Trump got his wall after all
November 29, 2019 1:39 AM   Subscribe

In the last two years and 308 days, Trump's administration has constructed far more effective barriers to immigration than "Wall". No new laws have actually been passed. This transformation has mostly come about through subtle administrative shifts—a phrase that vanishes from an internal manual, a form that gets longer, an unannounced revision to a website, a memo, a footnote in a memo. Among immigration lawyers, the cumulative effect of these procedural changes is known as the invisible wall.

The most terrifying article I read about this
posted by growabrain (20 comments total) 31 users marked this as a favorite
the history explains a lot
posted by Mrs Potato at 3:02 AM on November 29, 2019

We've abandoned the mighty woman with a torch and gone back to the brazen giant.

It's not a good thing.

We need to unlock the door
posted by chavenet at 4:34 AM on November 29, 2019 [1 favorite]

Oh, yes, the history.
Long fumed at his demotion, raging to his diary that he had been “thrown to the wolves.”
This was a man whose deliberate policies helped the Nazis enslave and murder countless innocent men, women, and children, but he believed that he's the one who was thrown to the wolves when that power was taken from him. This utter lack of perspective is echoed by the idiots who say Trump is being "lynched" because people are trying to hold him accountable for his crimes.

This bureaucratic attack on immigration is an example of the Trump Administration's ongoing efforts to ruin the country in so many areas. They are dismantling environmental protections, workers' rights, civil rights, consumer protection, voting rights, antitrust enforcement, public education, access to healthcare - practically anything that provides the slightest control on corporate excess or racist criminal behavior. It's a broad effort to Make America Awful Again, and the media are largely letting it go unreported while they squander attention on Trump's latest stupid tweet. We need him impeached and replaced with someone who will reinstate policies and regulations that benefit people, rather than corporations. No one who calls themselves a Republican is that someone, and many Democrats aren't either.
posted by Kirth Gerson at 5:26 AM on November 29, 2019 [14 favorites]

They figured out that people would protest if they overtly "banned Muslims" or whatever but would largely be confused and hence not mobilize if they did it all by executive order and policy tweaks.

Leaving aside the virtually unremitting horror of the thing itself, this approach will make it so much harder to undo, because it will demand sustained attention and the use of political capital. I am extremely worried that whoever we elect simply won't bother, assuming we can defeat Trump in the first place.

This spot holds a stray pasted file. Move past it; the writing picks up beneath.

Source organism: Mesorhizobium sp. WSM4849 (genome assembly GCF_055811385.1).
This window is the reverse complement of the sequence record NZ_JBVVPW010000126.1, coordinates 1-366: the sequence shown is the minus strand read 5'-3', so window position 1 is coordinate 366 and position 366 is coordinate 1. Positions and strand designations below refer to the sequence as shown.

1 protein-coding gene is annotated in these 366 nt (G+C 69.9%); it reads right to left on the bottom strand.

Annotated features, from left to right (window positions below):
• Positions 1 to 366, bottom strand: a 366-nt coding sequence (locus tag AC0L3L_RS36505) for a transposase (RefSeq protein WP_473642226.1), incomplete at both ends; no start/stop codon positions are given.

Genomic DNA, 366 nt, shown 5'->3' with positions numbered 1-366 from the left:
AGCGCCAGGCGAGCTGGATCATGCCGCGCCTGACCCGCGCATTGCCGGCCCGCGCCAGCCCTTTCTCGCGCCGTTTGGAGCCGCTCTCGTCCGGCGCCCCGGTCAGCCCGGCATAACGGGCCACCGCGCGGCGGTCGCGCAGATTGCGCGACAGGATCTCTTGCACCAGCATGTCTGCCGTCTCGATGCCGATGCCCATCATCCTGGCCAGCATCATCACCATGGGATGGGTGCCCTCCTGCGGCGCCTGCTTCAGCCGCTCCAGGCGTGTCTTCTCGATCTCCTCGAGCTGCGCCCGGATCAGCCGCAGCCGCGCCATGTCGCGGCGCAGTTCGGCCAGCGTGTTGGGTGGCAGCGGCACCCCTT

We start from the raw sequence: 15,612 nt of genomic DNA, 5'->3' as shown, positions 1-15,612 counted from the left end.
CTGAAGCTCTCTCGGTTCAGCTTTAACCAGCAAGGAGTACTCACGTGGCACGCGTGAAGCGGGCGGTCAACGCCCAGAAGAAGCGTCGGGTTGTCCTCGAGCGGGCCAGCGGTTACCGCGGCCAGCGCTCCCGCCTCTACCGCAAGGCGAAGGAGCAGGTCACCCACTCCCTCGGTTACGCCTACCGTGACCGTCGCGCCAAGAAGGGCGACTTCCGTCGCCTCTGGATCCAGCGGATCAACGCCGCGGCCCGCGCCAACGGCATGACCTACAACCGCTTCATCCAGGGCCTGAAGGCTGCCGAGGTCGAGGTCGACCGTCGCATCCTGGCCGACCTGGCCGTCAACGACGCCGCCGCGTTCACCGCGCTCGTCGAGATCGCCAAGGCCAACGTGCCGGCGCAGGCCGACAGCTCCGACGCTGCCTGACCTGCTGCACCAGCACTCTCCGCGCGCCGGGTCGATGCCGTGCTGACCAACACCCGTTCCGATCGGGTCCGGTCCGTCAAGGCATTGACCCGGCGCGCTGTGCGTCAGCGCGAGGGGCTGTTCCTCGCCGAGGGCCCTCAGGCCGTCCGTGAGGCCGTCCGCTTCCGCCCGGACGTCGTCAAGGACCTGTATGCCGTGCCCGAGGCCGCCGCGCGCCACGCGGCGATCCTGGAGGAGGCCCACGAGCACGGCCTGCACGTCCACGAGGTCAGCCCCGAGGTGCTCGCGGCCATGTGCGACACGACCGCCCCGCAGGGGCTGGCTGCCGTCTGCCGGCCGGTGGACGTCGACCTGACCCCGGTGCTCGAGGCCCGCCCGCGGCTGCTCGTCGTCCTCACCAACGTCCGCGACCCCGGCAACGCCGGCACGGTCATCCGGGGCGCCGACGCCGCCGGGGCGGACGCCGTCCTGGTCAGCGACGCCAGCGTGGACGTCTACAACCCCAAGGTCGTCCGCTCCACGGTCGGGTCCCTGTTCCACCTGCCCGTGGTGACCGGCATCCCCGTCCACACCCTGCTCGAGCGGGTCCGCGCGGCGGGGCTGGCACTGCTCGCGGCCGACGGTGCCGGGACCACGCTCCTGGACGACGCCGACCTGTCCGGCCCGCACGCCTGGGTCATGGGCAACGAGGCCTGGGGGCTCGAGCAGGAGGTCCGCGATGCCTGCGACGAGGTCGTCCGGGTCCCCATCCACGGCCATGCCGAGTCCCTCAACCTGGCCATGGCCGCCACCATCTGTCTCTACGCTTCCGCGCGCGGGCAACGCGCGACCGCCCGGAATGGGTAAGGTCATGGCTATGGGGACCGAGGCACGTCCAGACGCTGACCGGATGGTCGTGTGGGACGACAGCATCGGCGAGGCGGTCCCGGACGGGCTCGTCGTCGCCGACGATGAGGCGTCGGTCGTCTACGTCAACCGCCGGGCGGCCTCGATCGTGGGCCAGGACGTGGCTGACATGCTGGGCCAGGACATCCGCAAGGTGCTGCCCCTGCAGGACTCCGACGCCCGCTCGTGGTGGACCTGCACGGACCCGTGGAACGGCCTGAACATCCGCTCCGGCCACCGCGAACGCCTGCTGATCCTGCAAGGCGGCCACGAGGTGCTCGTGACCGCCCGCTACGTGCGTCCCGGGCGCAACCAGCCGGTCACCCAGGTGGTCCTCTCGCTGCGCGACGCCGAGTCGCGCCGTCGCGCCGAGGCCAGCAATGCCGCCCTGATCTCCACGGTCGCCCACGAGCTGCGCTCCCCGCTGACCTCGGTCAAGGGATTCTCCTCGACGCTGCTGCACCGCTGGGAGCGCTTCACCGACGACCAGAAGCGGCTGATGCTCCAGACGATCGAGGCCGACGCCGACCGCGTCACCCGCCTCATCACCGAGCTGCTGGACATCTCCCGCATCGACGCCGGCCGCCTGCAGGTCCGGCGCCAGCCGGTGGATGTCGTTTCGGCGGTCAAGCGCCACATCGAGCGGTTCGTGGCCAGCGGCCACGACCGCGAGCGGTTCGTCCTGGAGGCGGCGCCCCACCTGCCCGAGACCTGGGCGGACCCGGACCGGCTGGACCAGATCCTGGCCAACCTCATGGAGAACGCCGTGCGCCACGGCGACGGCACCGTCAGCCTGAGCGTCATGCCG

posted by Frowner at 6:21 AM on November 29, 2019 [14 favorites]

Very, very well-written article.

This jumped out at me:

Kathy Nuebel Kovarik, a veteran Grassley staffer, was put in charge of the USCIS policy office a couple of weeks after her former boss recommended her to Trump via tweet. (“@POTUS If u want a real expert on fixing H1B a former staffer of mine just moved to HomelandSecurity Call my office I will tell WHO SHE IS.”)

We really are living in Idiocracy.
posted by gimonca at 6:38 AM on November 29, 2019 [6 favorites]

Well this is fucking depressing.
posted by corb at 6:58 AM on November 29, 2019 [2 favorites]

"Never doubt that a small group of thoughtful, committed citizens can change the world; indeed, it's the only thing that ever has." -Margaret Mead

Reading the article made me think of that quote; it's first time that quote didn't uplift me.
posted by otherchaz at 9:11 AM on November 29, 2019 [5 favorites]

It's happening at all levels. I work at "large important college" and we've really noticed the effects. Academic H1B's have gone from 1-3 month affairs to 6 months, with multiple kafakaesque (eg. degrees and transcripts from non-English speaking countires must be in English) requests for paperwork stretching out the process. It keeps getting harder and harder to recruit. It's maddening to see the goalposts shifting in real time.
posted by Hutch at 9:45 AM on November 29, 2019 [6 favorites]

As a negotiating tactic, reducing and slowing the flow of legal immigrants makes sense. Trump can offer to change those procedures back to their prior state if congress gives him what he wants on illegal immigration.
posted by Homer42 at 11:18 AM on November 29, 2019